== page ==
This is a remarkable thing about the good news of Jesus Christ. It does not erupt in the streets of Jerusalem. It does not arrive in the holy of holies within the temple precinct. It is not delivered by learned scholars and scribes. The good news of Jesus Christ appears first in the wilderness on the tongue of an apparent mad man. This is God’s way. God operates along the margins. God tests our tolerance–those who have ears to hear will hear.
The people of Jerusalem and Judea flock to see John. And John calls for their repentance, baptizes them in the Jordan, and instructs them about the one who is to come. John is a herald of Christ the king. And if the Christ is anything as shocking as John, we are in for quite a surprise.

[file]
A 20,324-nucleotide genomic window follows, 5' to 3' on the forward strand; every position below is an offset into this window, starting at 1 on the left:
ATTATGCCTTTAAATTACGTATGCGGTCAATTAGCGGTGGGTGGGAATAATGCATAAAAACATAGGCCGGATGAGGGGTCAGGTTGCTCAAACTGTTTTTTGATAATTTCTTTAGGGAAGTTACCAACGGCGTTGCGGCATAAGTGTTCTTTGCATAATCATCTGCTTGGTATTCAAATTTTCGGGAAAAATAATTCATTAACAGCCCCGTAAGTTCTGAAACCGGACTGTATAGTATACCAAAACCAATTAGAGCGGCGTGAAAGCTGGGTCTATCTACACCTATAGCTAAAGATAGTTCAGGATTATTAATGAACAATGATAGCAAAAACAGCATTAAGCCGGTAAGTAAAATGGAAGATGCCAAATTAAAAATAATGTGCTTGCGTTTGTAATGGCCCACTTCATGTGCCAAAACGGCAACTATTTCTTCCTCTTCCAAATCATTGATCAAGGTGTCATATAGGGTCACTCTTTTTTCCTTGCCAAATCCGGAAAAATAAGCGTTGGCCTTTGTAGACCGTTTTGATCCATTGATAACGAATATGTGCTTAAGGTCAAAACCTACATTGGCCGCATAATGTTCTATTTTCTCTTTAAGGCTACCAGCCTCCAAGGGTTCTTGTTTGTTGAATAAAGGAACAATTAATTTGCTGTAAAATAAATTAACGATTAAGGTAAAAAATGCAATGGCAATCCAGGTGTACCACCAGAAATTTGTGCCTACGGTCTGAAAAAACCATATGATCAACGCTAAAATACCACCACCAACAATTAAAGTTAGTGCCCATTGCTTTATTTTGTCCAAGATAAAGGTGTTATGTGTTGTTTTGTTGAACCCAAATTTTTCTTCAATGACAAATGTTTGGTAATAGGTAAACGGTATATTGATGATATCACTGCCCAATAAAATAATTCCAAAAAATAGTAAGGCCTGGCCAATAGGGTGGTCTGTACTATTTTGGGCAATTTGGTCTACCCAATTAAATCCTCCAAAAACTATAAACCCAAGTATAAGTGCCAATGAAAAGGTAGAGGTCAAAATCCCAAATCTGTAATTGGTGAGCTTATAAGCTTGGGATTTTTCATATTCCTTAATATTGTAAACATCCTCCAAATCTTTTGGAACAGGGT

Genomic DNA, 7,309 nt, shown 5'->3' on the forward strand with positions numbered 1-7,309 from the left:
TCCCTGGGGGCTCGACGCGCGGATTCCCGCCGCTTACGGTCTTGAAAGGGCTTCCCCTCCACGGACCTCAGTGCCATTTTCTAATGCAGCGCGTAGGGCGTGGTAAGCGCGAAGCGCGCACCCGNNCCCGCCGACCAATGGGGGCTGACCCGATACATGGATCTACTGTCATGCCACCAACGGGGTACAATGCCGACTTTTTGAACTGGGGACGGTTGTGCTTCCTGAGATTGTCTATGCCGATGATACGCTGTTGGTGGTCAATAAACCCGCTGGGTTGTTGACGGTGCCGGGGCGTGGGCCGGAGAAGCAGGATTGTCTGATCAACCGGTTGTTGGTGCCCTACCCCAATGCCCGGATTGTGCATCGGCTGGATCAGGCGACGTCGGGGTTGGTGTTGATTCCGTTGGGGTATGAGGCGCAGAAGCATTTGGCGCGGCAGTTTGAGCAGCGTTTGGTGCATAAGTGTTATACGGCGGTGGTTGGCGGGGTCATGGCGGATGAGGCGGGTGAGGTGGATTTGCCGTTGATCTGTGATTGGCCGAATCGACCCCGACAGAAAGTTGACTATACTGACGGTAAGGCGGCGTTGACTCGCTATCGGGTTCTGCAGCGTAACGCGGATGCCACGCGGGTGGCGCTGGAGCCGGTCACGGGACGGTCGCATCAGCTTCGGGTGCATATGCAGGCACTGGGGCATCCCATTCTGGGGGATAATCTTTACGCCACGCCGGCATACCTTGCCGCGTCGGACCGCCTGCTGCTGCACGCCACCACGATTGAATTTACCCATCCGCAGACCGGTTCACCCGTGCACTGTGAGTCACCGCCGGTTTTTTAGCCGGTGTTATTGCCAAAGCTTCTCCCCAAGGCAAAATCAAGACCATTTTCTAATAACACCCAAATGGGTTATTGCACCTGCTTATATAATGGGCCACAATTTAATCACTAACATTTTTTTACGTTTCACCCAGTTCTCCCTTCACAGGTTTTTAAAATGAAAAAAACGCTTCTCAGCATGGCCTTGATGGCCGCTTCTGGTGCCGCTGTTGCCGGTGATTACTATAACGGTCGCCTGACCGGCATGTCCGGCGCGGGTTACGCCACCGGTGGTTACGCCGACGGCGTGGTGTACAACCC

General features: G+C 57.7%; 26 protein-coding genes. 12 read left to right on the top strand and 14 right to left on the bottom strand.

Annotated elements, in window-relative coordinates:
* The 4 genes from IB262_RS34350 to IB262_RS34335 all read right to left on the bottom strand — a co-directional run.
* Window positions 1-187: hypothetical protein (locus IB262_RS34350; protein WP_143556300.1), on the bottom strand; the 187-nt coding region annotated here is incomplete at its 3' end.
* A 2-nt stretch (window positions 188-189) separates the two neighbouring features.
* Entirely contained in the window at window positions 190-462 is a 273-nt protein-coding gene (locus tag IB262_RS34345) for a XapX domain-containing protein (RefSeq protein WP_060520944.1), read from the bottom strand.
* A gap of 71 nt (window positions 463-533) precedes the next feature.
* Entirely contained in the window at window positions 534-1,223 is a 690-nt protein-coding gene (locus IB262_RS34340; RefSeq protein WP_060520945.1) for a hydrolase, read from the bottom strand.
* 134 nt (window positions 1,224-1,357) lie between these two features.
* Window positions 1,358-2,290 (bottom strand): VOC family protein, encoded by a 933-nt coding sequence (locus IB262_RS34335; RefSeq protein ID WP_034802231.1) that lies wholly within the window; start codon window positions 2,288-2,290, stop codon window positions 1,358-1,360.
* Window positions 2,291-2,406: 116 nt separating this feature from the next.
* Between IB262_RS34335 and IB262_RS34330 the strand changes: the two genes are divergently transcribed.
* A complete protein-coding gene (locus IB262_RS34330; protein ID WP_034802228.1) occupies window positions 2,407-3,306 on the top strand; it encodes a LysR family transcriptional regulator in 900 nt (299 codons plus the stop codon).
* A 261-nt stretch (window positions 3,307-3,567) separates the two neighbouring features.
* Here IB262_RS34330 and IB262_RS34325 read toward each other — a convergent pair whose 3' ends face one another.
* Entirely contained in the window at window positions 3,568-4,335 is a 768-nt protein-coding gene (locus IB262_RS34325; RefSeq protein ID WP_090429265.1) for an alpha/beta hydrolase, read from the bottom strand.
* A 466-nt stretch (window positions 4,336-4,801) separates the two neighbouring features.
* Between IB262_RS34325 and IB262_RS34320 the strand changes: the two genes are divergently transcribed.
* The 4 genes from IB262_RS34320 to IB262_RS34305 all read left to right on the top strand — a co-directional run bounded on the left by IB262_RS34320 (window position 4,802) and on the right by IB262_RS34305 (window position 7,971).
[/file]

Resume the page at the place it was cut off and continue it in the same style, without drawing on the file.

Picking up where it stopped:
Celebration of Worship
As you prepare your hearts and minds for worship consider the promise of God’s intervention in the world. We are called to proclaim this intervention. In the meanwhile we are asked to ‘comfort’ those in our world who are afflicted. As the years go by, it is natural for our enthusiasm to wane, and our eyes to grow tired of seeing injustice. So as a community we sing psalms that ask God to ‘revive us again’, and we hear the admonition of Peter to keep ourselves from spot of blemish. And as we wait we remember that God’s coming will likely be in the place we least expect, somewhere on the margins, championed by odd looking prophets.